To specify the language we write a yacc-like grammar, but instead of writing the classical lexer, i. e. scanning the input to produce the next token, we write a token generator: Each time our lexical analyzer is called, it checks the list of expected tokens (available via the method YYExpect) and produces - following some probability distribution - one of them. This is the grammar for the calculator:
    Parse-Eyapp/examples/generator$ cat -n Generator.eyp 1 # file: Generator.eyp 2 # compile with: eyapp -b '' Generator.eyp 3 # then run: ./Generator.pm 4 %strict 5 %token NUM VARDEF VAR 6 7 %right '=' 8 %left '-' '+' 9 %left '*' '/' 10 %left NEG 11 %right '^' 12 13 %defaultaction { 14 my $parser = shift; 15 16 return join '', @_; 17 } 18 19 %{ 20 use base q{Parse::Eyapp::TokenGen}; 21 use base q{GenSupport}; 22 %} 23 24 %% 25 26 stmts: 27 stmt 28 { # At least one variable is defined now 29 $_[0]->deltaweight(VAR => +1); 30 $_[1]; 31 } 32 | stmts ';' { "\n" } stmt 33 ; 34 35 stmt: 36 VARDEF '=' exp 37 { 38 my $parser = shift; 39 $parser->defined_variable($_[0]); 40 "$_[0]=$_[2]"; 41 } 42 ; 43 exp: 44 NUM 45 | VAR 46 | exp '+' exp 47 | exp '-' exp 48 | exp '*' exp 49 | exp '/' exp 50 | '-' { $_[0]->pushdeltaweight('-' => -1) } 51 exp %prec NEG { 52 $_[0]->popweight(); 53 "-$_[3]" 54 } 55 | exp '^' exp 56 | '(' { $_[0]->pushdeltaweight( '(' => -1, ')' => +1, '+' => +1, ); } 57 exp 58 ')' 59 { 60 $_[0]->popweight; 61 "($_[3])" 62 } 63 ; 64 65 %% 66 67 unless (caller) { 68 __PACKAGE__->main(@ARGV); 69 }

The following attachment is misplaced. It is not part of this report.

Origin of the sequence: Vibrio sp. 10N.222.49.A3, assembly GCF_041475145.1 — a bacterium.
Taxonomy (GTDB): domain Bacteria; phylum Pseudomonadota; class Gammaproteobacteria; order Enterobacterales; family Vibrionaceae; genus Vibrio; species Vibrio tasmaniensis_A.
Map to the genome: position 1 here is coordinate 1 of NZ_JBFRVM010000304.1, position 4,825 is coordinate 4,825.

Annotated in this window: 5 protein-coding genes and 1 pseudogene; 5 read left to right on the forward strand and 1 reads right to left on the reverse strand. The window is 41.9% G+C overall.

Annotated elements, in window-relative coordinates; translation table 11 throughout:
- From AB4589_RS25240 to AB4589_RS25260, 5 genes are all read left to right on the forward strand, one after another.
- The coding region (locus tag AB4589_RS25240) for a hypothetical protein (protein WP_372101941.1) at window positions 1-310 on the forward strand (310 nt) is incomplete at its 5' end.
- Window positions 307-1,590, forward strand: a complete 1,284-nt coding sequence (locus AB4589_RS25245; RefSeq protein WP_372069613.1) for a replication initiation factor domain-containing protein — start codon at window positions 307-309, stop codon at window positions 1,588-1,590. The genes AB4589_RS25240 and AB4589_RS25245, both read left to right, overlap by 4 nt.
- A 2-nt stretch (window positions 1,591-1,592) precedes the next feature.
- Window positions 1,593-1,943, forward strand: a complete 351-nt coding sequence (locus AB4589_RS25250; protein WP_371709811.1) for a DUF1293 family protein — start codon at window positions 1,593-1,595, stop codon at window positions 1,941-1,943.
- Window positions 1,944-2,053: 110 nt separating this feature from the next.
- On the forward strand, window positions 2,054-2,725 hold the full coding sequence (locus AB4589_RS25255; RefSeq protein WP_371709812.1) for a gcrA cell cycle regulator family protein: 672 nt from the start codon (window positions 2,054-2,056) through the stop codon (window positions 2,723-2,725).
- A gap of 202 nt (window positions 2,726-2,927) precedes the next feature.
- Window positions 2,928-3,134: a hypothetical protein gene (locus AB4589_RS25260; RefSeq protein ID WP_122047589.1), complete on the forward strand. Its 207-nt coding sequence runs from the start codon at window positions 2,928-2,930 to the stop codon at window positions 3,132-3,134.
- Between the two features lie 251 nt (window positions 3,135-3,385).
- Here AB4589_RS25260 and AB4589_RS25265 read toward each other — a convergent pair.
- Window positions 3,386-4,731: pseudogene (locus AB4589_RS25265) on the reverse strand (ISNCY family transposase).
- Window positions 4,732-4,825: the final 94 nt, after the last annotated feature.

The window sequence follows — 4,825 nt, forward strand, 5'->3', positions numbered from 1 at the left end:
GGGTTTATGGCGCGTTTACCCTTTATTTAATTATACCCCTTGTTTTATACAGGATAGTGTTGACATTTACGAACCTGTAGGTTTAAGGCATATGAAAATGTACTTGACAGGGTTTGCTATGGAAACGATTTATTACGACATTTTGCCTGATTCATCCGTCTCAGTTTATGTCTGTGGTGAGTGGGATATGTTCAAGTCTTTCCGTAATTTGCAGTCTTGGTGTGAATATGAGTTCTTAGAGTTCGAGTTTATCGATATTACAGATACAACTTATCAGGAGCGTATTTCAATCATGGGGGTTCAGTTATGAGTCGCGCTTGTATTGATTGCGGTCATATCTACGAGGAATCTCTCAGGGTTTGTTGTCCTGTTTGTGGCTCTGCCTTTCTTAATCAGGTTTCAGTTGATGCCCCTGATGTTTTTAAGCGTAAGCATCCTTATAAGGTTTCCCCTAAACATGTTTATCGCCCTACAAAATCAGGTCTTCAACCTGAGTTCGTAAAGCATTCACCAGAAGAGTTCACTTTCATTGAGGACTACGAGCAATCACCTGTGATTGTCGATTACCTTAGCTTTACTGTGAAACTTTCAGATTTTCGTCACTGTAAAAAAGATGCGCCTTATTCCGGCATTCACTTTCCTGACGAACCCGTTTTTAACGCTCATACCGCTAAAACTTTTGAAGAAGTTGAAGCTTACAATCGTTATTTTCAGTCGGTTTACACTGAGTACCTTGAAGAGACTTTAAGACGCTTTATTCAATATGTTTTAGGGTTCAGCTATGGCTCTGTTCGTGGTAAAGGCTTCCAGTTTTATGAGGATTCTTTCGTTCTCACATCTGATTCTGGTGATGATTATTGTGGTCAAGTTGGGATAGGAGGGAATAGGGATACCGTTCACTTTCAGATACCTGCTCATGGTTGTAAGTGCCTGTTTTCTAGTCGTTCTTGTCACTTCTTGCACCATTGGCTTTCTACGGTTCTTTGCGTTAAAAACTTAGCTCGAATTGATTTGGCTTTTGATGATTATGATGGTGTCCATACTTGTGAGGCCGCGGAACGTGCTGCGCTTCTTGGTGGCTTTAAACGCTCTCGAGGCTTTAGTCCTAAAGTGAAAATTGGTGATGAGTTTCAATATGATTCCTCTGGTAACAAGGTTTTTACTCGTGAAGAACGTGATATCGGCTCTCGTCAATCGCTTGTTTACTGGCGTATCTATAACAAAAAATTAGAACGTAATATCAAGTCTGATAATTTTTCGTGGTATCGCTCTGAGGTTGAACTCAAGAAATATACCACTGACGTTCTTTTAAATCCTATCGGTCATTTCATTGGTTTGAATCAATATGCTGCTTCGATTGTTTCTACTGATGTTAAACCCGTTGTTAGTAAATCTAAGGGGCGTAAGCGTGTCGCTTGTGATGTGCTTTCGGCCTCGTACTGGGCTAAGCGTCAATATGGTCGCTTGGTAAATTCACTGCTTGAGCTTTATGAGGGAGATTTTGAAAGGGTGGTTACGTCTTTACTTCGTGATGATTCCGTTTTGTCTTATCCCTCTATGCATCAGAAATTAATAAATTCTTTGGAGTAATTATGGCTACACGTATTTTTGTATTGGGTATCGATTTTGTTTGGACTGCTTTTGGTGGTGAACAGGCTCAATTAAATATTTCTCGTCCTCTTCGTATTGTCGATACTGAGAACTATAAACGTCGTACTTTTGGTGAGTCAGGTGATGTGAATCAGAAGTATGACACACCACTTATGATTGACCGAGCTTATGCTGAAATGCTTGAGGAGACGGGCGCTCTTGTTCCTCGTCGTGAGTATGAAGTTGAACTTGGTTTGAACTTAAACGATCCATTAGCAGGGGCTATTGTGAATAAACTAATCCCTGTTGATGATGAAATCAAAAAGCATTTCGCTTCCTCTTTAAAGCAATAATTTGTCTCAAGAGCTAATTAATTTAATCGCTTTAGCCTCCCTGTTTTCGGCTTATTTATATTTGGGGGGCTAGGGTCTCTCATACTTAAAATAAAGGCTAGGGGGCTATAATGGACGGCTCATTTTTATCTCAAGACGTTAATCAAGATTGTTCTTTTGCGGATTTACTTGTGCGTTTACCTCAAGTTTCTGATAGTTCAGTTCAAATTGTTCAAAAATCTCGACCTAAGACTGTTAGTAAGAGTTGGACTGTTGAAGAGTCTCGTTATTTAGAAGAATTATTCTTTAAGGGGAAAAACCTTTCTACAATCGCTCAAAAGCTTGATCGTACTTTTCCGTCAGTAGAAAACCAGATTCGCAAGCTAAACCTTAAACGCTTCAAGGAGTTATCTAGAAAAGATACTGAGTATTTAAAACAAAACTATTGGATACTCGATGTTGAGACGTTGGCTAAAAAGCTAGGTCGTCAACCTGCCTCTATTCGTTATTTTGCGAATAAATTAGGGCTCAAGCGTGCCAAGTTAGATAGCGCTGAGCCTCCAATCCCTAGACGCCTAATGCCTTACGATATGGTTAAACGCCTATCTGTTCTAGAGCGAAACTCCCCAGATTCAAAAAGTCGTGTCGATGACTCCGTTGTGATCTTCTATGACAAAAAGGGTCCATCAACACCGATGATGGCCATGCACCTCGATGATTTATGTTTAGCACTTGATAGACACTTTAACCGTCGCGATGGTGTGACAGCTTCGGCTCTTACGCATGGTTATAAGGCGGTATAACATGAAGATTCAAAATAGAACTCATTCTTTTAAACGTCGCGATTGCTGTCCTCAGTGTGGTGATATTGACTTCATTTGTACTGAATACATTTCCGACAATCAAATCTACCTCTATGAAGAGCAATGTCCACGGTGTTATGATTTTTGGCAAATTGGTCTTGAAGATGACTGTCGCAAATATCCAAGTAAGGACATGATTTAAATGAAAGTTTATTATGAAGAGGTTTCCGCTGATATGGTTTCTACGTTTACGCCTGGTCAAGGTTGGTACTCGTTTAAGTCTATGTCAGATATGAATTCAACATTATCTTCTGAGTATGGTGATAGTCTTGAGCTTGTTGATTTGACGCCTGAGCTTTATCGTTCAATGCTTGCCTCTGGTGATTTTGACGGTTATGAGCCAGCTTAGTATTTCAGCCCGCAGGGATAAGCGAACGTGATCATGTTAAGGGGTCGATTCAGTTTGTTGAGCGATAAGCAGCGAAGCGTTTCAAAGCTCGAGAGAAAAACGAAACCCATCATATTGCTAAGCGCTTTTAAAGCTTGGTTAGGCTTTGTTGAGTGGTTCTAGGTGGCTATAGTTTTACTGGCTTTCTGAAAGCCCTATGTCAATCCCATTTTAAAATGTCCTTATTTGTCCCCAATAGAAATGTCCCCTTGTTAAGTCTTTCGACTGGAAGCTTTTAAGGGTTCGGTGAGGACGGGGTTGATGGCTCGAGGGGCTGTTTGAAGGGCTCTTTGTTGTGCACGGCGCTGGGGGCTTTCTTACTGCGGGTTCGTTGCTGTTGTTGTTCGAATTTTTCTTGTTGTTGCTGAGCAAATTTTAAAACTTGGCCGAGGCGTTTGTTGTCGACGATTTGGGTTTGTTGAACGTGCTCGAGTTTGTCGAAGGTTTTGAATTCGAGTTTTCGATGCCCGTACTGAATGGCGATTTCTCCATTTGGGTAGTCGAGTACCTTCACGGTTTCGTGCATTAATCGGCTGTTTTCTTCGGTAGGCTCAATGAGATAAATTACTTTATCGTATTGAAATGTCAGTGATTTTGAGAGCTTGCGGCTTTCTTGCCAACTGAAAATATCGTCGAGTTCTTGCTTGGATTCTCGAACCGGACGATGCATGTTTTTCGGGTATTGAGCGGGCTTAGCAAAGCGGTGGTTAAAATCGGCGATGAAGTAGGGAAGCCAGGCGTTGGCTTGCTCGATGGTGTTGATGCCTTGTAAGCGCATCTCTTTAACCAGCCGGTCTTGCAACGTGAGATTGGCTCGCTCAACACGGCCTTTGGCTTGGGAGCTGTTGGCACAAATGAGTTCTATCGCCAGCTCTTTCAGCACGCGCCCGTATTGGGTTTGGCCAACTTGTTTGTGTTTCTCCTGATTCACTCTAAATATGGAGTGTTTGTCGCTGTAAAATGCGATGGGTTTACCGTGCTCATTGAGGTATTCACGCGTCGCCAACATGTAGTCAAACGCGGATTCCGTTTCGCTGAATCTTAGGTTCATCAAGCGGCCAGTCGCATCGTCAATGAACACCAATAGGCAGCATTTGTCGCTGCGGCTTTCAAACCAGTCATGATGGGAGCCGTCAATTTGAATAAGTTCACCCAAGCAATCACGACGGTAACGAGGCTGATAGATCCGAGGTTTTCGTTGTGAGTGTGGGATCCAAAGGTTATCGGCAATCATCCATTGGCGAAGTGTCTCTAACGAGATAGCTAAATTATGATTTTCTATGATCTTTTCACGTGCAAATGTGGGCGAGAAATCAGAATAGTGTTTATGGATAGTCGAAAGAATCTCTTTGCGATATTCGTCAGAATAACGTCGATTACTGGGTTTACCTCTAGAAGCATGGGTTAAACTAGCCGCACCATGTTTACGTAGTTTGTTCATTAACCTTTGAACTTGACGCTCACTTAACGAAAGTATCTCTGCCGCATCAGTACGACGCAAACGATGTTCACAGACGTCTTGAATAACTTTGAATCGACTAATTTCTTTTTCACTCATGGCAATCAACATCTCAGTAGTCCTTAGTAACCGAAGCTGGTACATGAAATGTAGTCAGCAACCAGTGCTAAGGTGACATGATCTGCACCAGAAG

The difficult part is the management of the probability distribution to produce reasonable phrases and to avoid very long statements. The generation of tokens and its attributes uses Test::LectroTest::Generator. The support subroutines have been isolated in the module GenSupport.pm (see http://cpansearch.perl.org/src/CASIANO/Parse-Eyapp-1.137/examples/generator/GenSupport.pm ).